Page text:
Concrete proof: ‘big box’ steel, walls rising

There’s concrete proof. Now everyone can see the steel supports and concrete walls rising – even those who didn’t believe a new commercial center would ever be built on the former Leas & McVitty Tannery site at the corner of West Main and Fourth streets in Salem  Still, company spokespeople and Dick Wilkinson, owner of the acreage and building, aren’t revealing what just about everybody knows: it’s going to be a Lowe’s Home Improvement store. A sign permit filed in the Salem Building Inspections office shows it’s Lowe’s, and so does other official paper work.

Construction personnel on the site are sworn to secrecy, but are willing to talk about estimated completion dates and how well the construction is going.

General Contractor McWhorter & Co. out of Anniston, Ala., began work on Sept. 5 and was pouring footers by Sept. 8, according to Job Superintendent Jim Carr, the only McWhorter employee on the site right now. He is supervising 42 subcontractor employees, mostly masons and iron workers this week, who are rapidly raising the concrete walls and ceiling supports.

“We’re 80 percent done on steel,” Carr said. “It normally takes us 120 days for completion, making it mid-December when the building would be finished. Then you figure time for the two walk-throughs by the company and the punch list. It would take a month or so to stock.”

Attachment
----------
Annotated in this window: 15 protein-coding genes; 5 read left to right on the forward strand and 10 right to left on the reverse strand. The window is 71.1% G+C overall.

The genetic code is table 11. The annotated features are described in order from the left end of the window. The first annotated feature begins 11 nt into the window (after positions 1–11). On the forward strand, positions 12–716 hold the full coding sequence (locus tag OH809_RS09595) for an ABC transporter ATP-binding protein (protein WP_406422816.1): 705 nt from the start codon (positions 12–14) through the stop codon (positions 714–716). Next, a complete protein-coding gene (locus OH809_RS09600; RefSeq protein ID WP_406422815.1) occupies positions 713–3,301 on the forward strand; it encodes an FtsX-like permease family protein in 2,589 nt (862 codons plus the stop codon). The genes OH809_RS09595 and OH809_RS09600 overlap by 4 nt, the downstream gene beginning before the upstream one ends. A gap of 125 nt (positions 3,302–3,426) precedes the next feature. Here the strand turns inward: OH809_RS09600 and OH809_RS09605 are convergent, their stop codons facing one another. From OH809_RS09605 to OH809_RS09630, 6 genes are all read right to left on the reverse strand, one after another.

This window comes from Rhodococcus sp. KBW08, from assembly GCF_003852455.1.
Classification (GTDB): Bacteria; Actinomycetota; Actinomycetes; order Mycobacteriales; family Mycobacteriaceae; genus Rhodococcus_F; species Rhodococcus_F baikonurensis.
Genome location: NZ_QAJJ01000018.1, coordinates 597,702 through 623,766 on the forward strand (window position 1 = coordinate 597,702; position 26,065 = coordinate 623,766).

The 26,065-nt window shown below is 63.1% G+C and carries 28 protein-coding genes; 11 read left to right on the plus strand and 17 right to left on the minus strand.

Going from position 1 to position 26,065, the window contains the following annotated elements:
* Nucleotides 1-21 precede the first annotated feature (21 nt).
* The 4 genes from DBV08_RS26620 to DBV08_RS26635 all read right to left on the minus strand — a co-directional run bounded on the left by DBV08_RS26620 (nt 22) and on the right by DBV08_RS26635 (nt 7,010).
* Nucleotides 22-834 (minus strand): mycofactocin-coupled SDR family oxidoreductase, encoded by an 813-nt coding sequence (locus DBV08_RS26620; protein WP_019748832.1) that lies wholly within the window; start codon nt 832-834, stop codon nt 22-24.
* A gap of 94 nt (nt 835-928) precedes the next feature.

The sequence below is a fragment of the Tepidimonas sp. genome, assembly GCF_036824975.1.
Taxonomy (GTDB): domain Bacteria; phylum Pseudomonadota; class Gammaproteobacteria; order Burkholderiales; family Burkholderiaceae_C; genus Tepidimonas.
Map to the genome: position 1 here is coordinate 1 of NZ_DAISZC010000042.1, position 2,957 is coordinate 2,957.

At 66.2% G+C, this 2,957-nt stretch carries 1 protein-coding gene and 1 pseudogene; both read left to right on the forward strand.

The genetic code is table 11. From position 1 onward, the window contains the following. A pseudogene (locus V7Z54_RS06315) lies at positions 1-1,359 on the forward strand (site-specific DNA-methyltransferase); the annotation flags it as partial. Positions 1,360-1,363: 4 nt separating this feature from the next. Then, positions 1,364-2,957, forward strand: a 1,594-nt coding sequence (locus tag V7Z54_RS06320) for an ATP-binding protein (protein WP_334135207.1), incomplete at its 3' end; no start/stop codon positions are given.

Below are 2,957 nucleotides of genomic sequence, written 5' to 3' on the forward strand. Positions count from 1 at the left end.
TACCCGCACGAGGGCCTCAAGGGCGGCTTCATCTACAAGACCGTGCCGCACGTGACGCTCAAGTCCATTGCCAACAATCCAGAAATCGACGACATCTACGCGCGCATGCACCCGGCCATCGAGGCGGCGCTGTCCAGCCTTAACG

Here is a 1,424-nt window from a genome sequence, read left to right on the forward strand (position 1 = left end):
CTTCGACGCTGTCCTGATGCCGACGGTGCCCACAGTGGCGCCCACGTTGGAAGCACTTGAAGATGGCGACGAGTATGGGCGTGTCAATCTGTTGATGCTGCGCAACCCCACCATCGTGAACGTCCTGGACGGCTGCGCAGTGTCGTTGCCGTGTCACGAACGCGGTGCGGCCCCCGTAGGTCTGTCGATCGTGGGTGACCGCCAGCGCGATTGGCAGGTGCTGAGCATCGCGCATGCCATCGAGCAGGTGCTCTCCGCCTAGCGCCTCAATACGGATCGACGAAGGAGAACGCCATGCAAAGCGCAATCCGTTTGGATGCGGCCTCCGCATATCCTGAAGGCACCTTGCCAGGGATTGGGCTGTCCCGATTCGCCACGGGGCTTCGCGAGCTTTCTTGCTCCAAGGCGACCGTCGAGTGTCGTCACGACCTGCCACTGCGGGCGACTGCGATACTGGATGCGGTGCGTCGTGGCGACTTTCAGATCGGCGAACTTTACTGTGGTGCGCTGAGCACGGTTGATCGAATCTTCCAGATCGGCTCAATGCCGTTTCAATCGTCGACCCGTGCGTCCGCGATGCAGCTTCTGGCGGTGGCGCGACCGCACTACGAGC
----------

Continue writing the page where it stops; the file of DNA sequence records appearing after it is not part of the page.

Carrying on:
The store would probably be ready to open “by March or so.”Feature Salem Lowes

Carr is in one of two construction trailers on the site, which most recently was West Salem Plaza before that was razed more than a year ago. Thomas Brothers’ Joe Thomas Jr. is in the other site. His family company did the grading work, and he’ll remain on the site until the job is finished, Thomas said

“We still have to pave the parking lot by the time the building is completed,” he said.

Wilkinson will retain ownership of the building and property, and lease it to the big retailer for 25 years initially.

A strip between Main Street and the future parking lot – behind what was Fast Freddy’s restaurant – and that runs all the way over to Bruffey Street is still owned by .Com properties, the former owner of the shopping center. Local developers say .Com plans to attract other smaller retailers to the site, but the site plan for the expected Lowe’s does not show more than that building on the portion owned by Wilkinson.

Real estate agents are already trying to attract more retailers to empty buildings nearby, by advertising property “directly across from the new Lowe’s Home Improvement.” That’s the wording on loopnet real estate website for the former Daily Grind building, which is offering to lease the 4,900 square feet for $18 per square foot per month.

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